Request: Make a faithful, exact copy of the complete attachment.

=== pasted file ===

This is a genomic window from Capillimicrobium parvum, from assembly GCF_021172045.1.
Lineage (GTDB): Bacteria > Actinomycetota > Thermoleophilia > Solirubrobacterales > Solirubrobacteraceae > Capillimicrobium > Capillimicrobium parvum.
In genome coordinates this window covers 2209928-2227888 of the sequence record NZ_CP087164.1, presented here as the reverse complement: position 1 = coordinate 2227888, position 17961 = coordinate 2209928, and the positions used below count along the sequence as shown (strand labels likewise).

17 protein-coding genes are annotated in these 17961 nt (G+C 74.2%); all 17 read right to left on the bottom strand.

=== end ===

This is a genomic window from Capillimicrobium parvum, from assembly GCF_021172045.1.
Lineage (GTDB): Bacteria > Actinomycetota > Thermoleophilia > Solirubrobacterales > Solirubrobacteraceae > Capillimicrobium > Capillimicrobium parvum.
In genome coordinates this window covers 2209928-2227888 of the sequence record NZ_CP087164.1, presented here as the reverse complement: position 1 = coordinate 2227888, position 17961 = coordinate 2209928, and the positions used below count along the sequence as shown (strand labels likewise).

17 protein-coding genes are annotated in these 17961 nt (G+C 74.2%); all 17 read right to left on the bottom strand.